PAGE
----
Who We Are

TennCan is an all-volunteer effort to increase recycling, reduce litter, create jobs, support green manufacturing and strengthen communities in Tennessee, by advocating for a refundable 5-cent deposit on glass, plastic and aluminum beverage containers. Launched in 2005 as the Tennessee Bottle Bill Project, TennCan is hosted by Scenic Tennessee, Inc., a 501(c)(3) nonprofit organization dedicated to the scenic beauty of the Volunteer State. Scenic Tennessee is an affiliate of the national organization Scenic America.

 Marge Davis poses with members of the Camden Garden Club during the statewide Cycling for Recycling tour to raise awareness of the benefits of a beverage container deposit.

Marge Davis poses with members of the Camden Garden Club during the statewide Cycling for Recycling tour to raise awareness of the benefits of a beverage container deposit.

TennCan's efforts are supported by a broad network of local, regional and statewide volunteers and organizations: school groups, garden clubs, hunting and fishing organizations, social-service agencies, scrap processors, farmers, manufacturers, environmental organizations, tourism councils, chambers of commerce, numerous county commissions and sheriffs offices and a growing number of Tennessee legislators. The campaign is overseen by coordinator Marge Davis, president of Scenic Tennessee, a past member of the Governor's Advisory Council for Keep Tennessee Beautiful, and a member of the executive board of the Container Recycling Institute, a national research and advocacy organization. 

Marge has a doctorate in English from Vanderbilt University and has written extensively on conservation, conservation history and waste-reduction issues. Before she left the salary-earning world to devote herself full time to advocacy, she worked as a writer and editor. As publications editor for the Waste Reduction Assistance Program of the University of Tennessee's Center for Industrial Services (part of the Institute for Public Service and the Tennessee Manufacturing Extension Partnership), she profiled the waste-reduction efforts, challenges and success stories of dozens of Tennessee businesses, from the very large to the very small. Her articles have appeared in The Tennessee Conservationist (magazine of the Tennessee Department of Environment and Conservation) and Tennessee Wildlife (magazine of the Tennessee Wildlife Resources Agency). Her 1997 book, Sportsmen United: The Story of the Tennessee Conservation League, is considered the most authoritative account to date of the conservation history of Tennessee starting in the 1800s. (If you'd like a copy, send her a note.)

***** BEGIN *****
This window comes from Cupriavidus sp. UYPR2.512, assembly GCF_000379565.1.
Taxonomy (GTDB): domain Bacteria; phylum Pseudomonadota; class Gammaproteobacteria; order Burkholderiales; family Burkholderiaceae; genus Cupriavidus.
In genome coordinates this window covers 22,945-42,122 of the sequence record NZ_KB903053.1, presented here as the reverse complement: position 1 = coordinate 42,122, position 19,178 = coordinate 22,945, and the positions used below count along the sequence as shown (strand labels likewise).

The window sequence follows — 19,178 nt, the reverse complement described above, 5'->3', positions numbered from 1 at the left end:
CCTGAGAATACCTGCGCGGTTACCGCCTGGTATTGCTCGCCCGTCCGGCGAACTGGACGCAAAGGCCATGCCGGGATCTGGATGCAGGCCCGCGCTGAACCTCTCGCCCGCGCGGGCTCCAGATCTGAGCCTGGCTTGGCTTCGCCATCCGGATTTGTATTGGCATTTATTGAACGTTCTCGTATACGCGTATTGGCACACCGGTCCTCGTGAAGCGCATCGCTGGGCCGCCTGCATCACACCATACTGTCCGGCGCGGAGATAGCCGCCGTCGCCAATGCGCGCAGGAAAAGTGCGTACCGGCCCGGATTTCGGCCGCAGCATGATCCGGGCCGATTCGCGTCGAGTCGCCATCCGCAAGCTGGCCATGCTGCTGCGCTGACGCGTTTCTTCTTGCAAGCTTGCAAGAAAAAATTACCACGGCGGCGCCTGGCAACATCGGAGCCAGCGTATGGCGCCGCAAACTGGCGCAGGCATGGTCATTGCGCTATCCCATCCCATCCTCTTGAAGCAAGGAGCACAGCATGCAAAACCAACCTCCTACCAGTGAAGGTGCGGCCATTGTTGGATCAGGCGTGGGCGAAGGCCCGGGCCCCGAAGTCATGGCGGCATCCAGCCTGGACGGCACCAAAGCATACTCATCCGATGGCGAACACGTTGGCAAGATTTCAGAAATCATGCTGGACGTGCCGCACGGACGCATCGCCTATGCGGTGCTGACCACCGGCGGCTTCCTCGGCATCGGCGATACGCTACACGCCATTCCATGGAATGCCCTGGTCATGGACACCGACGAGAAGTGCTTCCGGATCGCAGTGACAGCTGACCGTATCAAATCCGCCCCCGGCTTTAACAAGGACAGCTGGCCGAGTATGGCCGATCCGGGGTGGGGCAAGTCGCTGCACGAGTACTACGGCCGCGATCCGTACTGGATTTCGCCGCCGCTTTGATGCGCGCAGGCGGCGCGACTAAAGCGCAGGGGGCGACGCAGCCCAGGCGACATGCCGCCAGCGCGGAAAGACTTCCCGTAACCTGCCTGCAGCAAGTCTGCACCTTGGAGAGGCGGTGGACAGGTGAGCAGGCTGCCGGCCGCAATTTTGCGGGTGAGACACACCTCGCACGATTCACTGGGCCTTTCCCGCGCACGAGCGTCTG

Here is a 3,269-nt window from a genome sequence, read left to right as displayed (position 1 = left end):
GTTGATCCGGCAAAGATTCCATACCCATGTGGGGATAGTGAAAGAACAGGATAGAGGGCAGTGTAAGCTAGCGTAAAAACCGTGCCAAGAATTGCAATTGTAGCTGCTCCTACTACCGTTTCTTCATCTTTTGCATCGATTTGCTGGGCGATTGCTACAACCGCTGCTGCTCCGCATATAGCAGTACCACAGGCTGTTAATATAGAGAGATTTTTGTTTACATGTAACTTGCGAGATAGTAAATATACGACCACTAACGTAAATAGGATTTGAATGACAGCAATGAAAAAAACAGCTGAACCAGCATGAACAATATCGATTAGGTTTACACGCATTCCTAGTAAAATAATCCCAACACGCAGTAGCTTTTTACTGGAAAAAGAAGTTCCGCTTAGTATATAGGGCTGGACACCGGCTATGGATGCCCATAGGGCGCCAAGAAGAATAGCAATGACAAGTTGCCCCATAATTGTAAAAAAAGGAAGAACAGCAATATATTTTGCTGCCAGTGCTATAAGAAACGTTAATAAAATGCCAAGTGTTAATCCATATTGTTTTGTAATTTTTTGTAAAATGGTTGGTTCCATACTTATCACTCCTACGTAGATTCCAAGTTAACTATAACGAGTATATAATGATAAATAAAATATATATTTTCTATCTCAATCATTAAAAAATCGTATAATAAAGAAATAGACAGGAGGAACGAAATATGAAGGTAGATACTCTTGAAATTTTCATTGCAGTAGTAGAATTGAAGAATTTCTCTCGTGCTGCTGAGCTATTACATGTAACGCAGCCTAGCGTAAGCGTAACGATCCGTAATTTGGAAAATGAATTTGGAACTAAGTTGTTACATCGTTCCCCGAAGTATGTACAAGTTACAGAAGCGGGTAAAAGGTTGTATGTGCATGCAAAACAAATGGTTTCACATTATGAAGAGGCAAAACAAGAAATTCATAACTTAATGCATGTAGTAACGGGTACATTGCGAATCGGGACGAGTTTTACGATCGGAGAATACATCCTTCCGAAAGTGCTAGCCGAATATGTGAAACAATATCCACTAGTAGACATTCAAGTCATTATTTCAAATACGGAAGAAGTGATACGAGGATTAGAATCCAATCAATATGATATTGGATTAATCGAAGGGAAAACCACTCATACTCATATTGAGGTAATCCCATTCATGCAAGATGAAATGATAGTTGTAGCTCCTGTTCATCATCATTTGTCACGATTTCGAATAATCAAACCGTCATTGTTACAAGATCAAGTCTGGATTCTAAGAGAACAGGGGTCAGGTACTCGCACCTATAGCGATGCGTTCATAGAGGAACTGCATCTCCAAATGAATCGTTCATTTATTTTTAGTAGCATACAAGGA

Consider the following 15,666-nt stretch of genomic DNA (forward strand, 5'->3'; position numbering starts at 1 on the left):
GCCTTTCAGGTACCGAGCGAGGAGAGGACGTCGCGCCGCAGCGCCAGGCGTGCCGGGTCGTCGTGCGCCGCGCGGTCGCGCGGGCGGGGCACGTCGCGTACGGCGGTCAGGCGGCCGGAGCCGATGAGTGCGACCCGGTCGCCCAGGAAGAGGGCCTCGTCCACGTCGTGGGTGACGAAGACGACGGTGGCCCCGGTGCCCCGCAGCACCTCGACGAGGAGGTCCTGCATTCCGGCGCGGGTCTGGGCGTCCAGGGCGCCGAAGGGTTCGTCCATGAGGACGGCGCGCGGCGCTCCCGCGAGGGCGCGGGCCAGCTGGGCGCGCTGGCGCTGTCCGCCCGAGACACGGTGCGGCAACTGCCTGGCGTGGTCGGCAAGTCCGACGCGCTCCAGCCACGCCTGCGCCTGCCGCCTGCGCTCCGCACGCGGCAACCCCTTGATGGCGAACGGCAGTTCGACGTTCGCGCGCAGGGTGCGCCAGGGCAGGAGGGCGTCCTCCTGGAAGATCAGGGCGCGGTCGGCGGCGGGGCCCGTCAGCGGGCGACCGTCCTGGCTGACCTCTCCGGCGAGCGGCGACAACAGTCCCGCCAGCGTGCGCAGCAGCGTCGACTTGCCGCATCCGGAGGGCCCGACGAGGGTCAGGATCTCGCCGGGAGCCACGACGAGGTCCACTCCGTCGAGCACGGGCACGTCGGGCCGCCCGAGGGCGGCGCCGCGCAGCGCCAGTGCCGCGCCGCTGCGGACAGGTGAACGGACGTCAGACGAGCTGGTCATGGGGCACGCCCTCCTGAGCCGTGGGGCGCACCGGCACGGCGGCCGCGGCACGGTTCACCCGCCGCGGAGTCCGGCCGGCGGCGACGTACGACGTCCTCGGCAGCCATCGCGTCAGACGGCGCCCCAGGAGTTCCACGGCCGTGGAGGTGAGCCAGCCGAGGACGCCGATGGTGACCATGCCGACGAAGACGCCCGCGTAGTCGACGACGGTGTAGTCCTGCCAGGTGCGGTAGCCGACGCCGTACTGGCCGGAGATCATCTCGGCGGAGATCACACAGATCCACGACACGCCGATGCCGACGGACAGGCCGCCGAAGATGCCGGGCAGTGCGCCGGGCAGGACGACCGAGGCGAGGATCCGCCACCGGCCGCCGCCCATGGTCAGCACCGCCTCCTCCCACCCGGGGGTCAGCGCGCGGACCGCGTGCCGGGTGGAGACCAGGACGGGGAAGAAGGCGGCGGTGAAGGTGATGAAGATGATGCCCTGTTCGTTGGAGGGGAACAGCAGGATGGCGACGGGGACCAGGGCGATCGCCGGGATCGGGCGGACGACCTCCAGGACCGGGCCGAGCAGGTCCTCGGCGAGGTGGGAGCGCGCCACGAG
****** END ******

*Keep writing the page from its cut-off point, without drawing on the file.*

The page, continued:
Marge grew up in Portland, Maine, and graduated from Bates College in 1976, the same year Maine voters passed the nation's third deposit-return program, by a referendum vote of 57 percent. When she joined the staff of the Maine Audubon Society in 1977, deposit opponents had just launched a multi-million-dollar effort to do away with the "bottle bill." Maine Audubon led the campaign to save the bill, and in 1979, in what is still on record as the largest turnout in Maine referendum history, determined voters upheld their container deposit law by an overwhelming margin of 84 percent.

By then Marge had moved to Nashville and was involved in Tennessee's first effort to pass its own bottle bill. Though that initial legislation failed, it launched a support network that is still out in force today. Please join us!